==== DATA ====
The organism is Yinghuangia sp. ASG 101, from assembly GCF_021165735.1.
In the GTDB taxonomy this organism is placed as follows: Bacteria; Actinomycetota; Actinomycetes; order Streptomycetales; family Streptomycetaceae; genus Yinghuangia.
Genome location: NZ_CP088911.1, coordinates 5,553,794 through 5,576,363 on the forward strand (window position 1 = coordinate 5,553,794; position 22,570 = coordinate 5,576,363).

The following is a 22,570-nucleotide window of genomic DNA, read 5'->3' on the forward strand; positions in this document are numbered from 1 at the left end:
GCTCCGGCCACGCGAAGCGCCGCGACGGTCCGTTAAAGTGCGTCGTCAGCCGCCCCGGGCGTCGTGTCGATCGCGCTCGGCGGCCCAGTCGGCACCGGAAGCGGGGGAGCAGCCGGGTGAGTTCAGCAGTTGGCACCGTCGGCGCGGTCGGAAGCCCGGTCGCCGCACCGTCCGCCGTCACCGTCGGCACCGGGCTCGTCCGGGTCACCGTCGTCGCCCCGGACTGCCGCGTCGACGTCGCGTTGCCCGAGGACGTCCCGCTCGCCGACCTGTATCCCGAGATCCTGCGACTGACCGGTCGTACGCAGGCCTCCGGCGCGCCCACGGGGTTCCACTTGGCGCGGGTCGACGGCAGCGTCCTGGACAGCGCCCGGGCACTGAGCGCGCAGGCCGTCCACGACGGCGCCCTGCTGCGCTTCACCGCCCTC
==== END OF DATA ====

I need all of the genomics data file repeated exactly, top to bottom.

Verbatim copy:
The organism is Yinghuangia sp. ASG 101, from assembly GCF_021165735.1.
In the GTDB taxonomy this organism is placed as follows: Bacteria; Actinomycetota; Actinomycetes; order Streptomycetales; family Streptomycetaceae; genus Yinghuangia.
Genome location: NZ_CP088911.1, coordinates 5,553,794 through 5,576,363 on the forward strand (window position 1 = coordinate 5,553,794; position 22,570 = coordinate 5,576,363).

The following is a 22,570-nucleotide window of genomic DNA, read 5'->3' on the forward strand; positions in this document are numbered from 1 at the left end:
GCTCCGGCCACGCGAAGCGCCGCGACGGTCCGTTAAAGTGCGTCGTCAGCCGCCCCGGGCGTCGTGTCGATCGCGCTCGGCGGCCCAGTCGGCACCGGAAGCGGGGGAGCAGCCGGGTGAGTTCAGCAGTTGGCACCGTCGGCGCGGTCGGAAGCCCGGTCGCCGCACCGTCCGCCGTCACCGTCGGCACCGGGCTCGTCCGGGTCACCGTCGTCGCCCCGGACTGCCGCGTCGACGTCGCGTTGCCCGAGGACGTCCCGCTCGCCGACCTGTATCCCGAGATCCTGCGACTGACCGGTCGTACGCAGGCCTCCGGCGCGCCCACGGGGTTCCACTTGGCGCGGGTCGACGGCAGCGTCCTGGACAGCGCCCGGGCACTGAGCGCGCAGGCCGTCCACGACGGCGCCCTGCTGCGCTTCACCGCCCTC